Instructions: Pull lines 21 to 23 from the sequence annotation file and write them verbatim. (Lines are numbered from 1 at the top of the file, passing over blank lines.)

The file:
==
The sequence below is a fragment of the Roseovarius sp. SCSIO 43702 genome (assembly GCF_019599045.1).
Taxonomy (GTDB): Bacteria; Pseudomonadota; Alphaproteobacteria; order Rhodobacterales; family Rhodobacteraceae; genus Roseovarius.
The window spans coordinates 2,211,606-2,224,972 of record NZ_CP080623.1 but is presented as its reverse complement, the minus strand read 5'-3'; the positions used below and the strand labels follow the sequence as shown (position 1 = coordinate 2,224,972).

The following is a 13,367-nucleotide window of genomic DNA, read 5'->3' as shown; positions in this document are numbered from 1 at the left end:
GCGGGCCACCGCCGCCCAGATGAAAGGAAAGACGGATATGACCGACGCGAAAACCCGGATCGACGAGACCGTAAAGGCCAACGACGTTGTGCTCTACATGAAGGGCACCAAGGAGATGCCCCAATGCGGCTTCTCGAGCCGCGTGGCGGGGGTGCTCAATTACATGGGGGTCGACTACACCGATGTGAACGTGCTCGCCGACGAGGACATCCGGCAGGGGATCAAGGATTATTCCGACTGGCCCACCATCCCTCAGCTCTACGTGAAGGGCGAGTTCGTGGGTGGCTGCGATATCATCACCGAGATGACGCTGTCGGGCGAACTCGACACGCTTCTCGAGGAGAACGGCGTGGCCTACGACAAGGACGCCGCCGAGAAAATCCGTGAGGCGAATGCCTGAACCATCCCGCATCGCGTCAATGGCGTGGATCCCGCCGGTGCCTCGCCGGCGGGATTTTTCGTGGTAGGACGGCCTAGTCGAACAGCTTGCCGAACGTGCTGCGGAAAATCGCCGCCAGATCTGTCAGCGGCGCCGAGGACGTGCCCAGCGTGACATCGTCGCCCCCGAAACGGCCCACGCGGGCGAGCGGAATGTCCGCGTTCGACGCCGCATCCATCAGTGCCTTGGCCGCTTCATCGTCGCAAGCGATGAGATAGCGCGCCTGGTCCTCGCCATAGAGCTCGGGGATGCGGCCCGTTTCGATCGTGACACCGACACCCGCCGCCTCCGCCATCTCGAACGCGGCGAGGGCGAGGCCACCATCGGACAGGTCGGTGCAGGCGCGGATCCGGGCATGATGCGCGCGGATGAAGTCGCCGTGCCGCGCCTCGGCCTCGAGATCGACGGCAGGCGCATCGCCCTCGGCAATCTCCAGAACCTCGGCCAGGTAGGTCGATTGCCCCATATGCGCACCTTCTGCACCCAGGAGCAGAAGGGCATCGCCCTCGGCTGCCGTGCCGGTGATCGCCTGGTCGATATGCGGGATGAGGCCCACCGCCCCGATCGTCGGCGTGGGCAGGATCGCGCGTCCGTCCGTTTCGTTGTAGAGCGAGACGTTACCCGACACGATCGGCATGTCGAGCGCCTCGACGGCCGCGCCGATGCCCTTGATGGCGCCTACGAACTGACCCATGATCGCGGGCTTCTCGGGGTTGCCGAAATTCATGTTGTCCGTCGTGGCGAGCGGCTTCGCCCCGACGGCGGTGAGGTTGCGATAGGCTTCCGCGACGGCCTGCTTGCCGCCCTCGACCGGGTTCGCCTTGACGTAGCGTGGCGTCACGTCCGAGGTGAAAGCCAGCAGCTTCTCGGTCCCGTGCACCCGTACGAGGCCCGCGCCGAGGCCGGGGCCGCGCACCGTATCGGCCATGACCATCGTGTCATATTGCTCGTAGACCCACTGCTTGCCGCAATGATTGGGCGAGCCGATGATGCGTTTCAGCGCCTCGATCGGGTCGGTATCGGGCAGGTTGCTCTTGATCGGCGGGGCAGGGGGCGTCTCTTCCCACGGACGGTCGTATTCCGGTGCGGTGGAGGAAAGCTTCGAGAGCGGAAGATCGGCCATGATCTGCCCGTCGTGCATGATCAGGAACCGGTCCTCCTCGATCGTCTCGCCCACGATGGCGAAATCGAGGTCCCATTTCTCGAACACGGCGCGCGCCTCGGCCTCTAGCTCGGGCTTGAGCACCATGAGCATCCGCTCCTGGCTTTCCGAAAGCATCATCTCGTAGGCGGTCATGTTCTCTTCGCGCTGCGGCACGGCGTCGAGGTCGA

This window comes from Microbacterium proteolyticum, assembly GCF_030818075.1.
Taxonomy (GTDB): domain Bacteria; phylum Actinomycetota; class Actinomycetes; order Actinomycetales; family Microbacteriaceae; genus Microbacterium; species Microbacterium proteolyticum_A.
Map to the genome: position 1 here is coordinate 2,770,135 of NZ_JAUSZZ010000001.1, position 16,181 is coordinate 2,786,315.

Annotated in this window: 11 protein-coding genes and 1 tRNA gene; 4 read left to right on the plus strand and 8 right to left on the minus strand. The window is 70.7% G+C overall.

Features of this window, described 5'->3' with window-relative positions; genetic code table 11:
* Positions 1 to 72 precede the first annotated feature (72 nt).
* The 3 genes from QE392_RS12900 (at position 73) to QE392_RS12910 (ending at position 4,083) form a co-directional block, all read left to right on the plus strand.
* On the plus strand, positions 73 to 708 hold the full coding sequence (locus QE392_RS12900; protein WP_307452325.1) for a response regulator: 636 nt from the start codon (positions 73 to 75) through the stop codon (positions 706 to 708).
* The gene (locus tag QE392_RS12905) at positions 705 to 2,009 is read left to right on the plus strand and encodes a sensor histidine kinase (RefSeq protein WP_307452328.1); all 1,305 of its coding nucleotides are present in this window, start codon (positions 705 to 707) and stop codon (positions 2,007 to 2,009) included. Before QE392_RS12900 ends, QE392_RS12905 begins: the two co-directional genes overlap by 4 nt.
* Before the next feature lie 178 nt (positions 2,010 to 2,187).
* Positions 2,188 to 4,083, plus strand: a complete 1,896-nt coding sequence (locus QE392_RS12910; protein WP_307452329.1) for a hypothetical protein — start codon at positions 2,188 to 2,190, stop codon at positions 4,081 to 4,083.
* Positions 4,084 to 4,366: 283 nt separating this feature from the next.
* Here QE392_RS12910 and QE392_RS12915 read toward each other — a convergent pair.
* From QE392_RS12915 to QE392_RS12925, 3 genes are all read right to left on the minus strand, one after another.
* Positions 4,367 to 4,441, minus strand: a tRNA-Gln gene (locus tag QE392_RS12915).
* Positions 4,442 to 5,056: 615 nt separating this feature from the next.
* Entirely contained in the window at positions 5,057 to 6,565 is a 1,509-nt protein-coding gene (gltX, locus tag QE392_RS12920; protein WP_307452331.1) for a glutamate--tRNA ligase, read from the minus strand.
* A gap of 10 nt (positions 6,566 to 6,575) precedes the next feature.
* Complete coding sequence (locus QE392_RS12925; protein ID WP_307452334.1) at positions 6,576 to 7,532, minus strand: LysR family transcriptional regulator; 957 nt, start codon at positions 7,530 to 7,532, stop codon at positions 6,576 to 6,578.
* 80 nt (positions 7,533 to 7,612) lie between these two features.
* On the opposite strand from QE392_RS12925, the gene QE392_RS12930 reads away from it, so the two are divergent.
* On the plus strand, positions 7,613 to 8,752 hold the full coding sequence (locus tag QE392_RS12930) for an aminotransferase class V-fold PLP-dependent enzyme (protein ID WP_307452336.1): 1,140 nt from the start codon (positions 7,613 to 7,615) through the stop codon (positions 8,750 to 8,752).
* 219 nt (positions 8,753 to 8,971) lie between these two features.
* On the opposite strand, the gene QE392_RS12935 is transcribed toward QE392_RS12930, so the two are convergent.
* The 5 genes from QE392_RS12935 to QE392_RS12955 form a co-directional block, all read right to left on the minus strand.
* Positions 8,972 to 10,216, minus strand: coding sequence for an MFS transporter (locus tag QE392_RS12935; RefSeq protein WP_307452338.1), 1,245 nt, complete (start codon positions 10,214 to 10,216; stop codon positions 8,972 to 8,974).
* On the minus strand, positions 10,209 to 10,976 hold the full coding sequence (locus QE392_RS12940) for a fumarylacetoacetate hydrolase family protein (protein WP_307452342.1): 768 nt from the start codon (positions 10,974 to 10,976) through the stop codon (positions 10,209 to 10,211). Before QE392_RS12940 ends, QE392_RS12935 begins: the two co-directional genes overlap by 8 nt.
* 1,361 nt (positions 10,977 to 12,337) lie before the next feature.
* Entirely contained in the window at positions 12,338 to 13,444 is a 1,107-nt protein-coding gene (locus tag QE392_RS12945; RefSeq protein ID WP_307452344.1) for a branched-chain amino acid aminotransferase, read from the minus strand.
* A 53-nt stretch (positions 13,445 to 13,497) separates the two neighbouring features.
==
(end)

* Positions 4,442 to 5,056: 615 nt separating this feature from the next.
* Entirely contained in the window at positions 5,057 to 6,565 is a 1,509-nt protein-coding gene (gltX, locus tag QE392_RS12920; protein WP_307452331.1) for a glutamate--tRNA ligase, read from the minus strand.
* A gap of 10 nt (positions 6,566 to 6,575) precedes the next feature.